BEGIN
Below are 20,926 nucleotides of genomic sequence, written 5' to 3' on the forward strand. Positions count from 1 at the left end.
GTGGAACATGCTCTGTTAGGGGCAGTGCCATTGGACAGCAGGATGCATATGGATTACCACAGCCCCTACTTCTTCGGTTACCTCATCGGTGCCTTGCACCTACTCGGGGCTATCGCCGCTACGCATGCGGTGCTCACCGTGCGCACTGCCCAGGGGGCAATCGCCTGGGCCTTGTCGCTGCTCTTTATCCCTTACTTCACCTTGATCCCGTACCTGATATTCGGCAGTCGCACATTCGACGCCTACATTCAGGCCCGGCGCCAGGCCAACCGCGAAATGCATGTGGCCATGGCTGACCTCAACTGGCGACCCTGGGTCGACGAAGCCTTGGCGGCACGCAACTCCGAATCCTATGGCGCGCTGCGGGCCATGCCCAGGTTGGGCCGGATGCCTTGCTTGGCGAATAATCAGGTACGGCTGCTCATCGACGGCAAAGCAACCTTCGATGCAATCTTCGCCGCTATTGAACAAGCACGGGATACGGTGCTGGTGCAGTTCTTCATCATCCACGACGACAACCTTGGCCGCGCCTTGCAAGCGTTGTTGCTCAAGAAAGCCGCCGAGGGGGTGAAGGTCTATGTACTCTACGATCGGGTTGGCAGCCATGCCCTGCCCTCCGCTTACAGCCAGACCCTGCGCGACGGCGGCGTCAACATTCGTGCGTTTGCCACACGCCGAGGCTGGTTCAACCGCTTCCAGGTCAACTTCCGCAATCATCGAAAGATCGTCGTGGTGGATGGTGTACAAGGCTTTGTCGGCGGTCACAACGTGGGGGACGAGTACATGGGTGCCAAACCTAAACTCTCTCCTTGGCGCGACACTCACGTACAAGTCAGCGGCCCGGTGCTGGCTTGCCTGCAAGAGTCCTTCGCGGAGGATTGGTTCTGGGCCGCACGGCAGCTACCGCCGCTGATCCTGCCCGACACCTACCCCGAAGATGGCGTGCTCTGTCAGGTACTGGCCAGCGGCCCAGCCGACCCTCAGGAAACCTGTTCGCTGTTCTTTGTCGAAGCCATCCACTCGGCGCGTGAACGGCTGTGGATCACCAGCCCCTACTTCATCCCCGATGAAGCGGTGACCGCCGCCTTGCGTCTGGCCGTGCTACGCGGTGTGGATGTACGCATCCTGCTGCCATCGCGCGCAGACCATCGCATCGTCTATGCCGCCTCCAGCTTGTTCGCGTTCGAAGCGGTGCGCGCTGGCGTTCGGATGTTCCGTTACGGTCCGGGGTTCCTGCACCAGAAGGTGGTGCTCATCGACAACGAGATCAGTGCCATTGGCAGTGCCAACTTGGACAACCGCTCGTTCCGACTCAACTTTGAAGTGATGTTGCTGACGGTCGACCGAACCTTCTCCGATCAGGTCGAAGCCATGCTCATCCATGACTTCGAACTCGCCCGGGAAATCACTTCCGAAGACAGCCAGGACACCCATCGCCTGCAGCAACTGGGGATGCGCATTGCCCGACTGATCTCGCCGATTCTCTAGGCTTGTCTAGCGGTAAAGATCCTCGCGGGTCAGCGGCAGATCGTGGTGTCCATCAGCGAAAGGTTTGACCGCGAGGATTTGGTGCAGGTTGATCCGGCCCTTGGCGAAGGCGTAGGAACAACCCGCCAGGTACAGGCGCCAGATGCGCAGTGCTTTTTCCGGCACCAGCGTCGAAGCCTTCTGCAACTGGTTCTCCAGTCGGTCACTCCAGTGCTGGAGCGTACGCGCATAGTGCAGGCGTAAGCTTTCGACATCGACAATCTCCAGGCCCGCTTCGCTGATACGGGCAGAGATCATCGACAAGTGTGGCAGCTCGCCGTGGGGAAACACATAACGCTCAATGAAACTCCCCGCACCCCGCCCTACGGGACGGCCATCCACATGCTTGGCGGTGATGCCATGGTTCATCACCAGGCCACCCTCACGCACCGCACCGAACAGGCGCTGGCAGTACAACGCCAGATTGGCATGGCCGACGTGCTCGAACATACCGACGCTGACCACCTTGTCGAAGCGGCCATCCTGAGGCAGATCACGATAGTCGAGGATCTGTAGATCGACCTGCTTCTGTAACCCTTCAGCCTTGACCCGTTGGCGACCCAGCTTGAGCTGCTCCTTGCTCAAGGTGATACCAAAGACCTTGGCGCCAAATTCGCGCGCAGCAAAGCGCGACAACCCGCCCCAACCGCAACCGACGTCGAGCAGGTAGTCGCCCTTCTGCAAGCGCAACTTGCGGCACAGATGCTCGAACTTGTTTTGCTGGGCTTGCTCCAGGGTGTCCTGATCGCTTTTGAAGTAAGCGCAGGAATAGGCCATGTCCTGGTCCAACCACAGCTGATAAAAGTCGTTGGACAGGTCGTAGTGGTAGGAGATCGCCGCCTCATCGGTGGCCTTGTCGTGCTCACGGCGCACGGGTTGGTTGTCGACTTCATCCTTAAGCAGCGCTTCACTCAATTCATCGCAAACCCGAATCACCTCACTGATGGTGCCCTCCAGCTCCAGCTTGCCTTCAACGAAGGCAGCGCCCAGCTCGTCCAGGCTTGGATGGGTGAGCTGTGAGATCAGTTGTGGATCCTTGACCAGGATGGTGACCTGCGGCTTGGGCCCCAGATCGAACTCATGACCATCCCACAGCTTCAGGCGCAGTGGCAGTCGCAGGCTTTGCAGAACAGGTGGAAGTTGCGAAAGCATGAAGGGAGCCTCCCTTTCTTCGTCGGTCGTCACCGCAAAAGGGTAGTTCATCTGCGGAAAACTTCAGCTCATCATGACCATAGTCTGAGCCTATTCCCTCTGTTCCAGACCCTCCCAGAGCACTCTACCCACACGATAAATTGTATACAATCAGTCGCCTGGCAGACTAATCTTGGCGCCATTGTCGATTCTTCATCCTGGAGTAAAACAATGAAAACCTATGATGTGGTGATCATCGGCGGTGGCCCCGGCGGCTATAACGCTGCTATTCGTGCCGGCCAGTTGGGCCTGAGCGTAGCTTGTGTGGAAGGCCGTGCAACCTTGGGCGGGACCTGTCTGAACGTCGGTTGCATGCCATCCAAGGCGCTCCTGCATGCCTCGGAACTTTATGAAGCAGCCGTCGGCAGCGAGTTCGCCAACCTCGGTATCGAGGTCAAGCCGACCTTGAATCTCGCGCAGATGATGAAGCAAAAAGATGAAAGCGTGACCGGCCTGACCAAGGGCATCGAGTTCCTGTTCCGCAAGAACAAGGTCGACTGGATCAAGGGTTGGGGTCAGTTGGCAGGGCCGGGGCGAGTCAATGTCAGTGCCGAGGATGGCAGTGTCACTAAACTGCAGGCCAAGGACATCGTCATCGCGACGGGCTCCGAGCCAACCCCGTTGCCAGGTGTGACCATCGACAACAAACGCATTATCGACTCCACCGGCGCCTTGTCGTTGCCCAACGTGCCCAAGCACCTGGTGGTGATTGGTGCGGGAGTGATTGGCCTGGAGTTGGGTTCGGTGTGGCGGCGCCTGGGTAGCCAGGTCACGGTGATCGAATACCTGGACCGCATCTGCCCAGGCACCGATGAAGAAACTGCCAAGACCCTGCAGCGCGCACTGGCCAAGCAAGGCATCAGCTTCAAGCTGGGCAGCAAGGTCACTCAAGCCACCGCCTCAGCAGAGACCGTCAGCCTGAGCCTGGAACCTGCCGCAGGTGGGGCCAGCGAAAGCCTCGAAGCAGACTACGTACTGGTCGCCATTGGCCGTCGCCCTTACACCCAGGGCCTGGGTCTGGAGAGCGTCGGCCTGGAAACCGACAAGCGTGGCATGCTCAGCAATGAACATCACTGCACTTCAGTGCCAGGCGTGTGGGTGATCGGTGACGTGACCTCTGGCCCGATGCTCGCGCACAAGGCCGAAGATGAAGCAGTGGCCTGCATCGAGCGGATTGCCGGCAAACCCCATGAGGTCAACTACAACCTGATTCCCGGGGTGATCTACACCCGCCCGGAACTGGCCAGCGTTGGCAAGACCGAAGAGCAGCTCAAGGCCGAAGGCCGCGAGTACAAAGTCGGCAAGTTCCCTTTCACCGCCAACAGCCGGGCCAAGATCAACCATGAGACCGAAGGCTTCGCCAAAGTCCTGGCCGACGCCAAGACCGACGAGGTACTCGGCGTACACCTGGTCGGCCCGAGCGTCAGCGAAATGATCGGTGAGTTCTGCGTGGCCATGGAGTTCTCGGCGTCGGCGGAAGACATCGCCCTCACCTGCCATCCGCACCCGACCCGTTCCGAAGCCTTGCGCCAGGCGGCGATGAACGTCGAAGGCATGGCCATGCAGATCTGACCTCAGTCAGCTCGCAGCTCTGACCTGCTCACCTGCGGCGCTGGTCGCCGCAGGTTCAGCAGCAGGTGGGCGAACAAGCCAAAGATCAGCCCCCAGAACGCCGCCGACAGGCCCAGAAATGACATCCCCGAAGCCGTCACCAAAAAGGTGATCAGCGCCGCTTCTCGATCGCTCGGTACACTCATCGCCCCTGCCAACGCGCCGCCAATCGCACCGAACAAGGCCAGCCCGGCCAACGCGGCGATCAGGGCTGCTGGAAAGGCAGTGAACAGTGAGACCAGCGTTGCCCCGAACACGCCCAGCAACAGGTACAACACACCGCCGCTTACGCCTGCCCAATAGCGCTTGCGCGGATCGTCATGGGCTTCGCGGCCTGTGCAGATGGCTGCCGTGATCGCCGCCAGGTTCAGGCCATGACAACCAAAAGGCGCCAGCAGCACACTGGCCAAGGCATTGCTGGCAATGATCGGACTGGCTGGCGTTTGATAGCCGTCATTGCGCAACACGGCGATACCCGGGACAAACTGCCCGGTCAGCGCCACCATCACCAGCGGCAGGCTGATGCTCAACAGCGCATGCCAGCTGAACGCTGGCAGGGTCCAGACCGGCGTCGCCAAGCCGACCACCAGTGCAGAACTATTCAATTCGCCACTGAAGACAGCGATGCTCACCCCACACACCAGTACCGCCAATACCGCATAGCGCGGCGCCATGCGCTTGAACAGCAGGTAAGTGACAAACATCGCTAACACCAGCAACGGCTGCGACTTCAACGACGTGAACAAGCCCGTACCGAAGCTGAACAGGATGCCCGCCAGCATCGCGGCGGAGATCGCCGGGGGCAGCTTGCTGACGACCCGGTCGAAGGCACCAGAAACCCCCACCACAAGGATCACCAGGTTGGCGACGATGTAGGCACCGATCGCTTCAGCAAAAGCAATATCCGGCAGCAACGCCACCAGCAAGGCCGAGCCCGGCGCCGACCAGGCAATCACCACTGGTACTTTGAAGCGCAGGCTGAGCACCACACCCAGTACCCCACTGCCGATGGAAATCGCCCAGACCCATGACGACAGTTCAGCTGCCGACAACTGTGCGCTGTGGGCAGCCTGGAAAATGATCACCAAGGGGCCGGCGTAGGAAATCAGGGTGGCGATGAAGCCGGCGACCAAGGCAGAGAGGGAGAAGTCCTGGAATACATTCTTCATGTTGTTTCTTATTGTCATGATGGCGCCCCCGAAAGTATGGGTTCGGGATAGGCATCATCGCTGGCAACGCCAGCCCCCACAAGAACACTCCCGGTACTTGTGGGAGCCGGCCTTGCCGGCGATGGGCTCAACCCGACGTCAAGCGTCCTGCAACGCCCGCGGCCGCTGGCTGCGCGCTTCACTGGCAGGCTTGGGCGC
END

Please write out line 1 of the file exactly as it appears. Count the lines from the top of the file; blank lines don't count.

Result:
Below are 20,926 nucleotides of genomic sequence, written 5' to 3' on the forward strand. Positions count from 1 at the left end.